Represent!

Politics, government and public life for Southern California

Jesuits in the Vatican and on Capitol Hill

Congressman Juan Vargas, (D-Chula Vista)
Congressman Juan Vargas, (D-Chula Vista) Courtesy KPBS

Pope Francis, who celebrated his first mass Tuesday morning in Rome, is the first Jesuit to head the Catholic Church. A congressman from San Diego might have found his way to Rome too, but instead is now serving in the nation’s capitol.

Democratic freshman Congressman Juan Vargas spent five years as a Jesuit. Had he continued with the religious order, perhaps that could have been him waving to the crowd in St. Peter’s Square.

"Well, that would have been a cool job!” Vargas said.

The congressman said the Jesuits taught him that you have to make changes for social justice. He worked with Central American refugees and became a lawyer working on political asylum cases.

Juan Vargas is not the only former Jesuit in California politics these days: Governor Jerry Brown is also a former novitiate from the order.

"The Jesuits are interesting people," Vargas said. "They’re very aggressive in the sense of trying to do great things for God. That’s sort of the mission of the Jesuits."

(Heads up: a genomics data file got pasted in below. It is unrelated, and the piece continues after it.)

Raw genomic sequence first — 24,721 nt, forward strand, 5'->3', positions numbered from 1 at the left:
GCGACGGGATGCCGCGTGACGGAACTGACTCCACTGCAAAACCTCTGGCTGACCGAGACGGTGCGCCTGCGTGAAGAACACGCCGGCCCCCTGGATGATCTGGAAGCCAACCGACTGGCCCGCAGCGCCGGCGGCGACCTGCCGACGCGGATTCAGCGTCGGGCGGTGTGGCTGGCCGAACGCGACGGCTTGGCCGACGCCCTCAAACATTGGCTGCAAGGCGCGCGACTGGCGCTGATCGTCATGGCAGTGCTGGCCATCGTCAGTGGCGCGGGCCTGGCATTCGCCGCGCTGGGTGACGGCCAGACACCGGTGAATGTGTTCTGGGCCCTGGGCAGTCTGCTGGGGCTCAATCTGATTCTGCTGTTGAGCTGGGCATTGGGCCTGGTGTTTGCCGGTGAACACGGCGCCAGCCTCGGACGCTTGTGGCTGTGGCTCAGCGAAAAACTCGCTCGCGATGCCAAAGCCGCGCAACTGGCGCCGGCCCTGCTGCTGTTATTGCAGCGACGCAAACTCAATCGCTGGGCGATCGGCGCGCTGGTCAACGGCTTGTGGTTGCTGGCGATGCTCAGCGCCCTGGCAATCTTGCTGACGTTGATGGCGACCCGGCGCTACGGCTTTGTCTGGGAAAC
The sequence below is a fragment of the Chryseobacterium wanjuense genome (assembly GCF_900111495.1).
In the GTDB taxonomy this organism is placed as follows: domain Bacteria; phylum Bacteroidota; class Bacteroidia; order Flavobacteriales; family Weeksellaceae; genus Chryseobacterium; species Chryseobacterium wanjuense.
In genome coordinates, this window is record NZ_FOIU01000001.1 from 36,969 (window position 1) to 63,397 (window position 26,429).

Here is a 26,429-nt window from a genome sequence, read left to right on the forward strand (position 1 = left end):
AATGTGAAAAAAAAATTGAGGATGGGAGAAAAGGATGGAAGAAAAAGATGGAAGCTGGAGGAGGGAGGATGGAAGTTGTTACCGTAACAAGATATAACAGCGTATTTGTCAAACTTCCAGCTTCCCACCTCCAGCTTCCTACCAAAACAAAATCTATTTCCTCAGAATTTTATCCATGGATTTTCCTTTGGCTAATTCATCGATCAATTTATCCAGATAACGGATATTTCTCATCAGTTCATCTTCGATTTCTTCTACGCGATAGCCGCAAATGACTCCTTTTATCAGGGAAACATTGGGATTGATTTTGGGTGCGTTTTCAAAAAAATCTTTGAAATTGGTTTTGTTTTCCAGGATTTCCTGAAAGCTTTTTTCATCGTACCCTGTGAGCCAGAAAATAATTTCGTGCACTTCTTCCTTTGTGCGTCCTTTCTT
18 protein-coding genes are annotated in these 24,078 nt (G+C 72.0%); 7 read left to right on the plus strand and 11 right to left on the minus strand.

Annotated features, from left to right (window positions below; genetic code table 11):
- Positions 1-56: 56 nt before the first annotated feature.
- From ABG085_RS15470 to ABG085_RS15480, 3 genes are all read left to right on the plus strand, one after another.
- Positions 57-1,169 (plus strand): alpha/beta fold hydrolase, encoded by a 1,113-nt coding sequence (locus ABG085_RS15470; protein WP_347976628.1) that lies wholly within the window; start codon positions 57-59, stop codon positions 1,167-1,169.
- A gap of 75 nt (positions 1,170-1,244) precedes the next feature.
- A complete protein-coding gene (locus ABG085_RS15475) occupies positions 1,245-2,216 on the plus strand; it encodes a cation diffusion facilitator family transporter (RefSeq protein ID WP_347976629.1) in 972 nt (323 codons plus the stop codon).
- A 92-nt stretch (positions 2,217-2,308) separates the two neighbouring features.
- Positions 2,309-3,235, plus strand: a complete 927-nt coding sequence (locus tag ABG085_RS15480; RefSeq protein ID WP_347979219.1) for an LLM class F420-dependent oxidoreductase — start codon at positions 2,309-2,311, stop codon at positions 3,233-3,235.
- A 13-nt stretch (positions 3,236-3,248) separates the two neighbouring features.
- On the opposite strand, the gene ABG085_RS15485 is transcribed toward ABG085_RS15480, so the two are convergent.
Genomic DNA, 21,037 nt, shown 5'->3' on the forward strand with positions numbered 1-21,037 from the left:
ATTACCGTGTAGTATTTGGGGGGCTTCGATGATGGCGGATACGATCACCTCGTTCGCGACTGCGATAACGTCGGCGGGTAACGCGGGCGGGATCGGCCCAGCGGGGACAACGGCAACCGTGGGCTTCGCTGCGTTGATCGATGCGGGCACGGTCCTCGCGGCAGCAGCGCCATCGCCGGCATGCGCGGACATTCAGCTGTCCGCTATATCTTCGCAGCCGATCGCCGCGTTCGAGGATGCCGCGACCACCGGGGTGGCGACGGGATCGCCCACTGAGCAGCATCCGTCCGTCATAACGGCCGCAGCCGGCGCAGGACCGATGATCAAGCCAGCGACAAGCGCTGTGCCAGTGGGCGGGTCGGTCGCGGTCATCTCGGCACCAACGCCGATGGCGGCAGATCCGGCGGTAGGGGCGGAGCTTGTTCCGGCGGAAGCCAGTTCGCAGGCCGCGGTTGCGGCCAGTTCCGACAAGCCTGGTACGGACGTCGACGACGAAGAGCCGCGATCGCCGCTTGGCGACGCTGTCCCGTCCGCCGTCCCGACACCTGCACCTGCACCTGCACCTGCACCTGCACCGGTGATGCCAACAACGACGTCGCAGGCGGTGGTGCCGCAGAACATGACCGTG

But Vargas said Jesuits aren't supposed to seek powerful positions.

"The only position actually you can seek is to be Novice Master because it's such a crummy job, to train these novices," said Vargas.

But he says Jesuits are "supposed to try to change the world and that’s why I think you see a lot of Jesuits involved in great things."

In Congress, Vargas wants to work on immigration reform. He thinks the new pope could play a role in the debate and he cites Matthew 25 – the same passage Pope Francis quoted in his first sermon, saying a pope is supposed to protect the hungry, the sick, and the stranger.

Vargas said churches are: "doing a very good job" of saying that's 'how you’re going to be judged, how you treat these strangers, how you treat the poor.'"

He says the Pope could "give great help right about now" as Congress debates immigration reform.

The Pope’s inaugural mass in Rome was attended by 132 official delegations, including more than a half-dozen heads of state from Latin America – home to 40 percent of the world’s Catholics.

With contributions by AP

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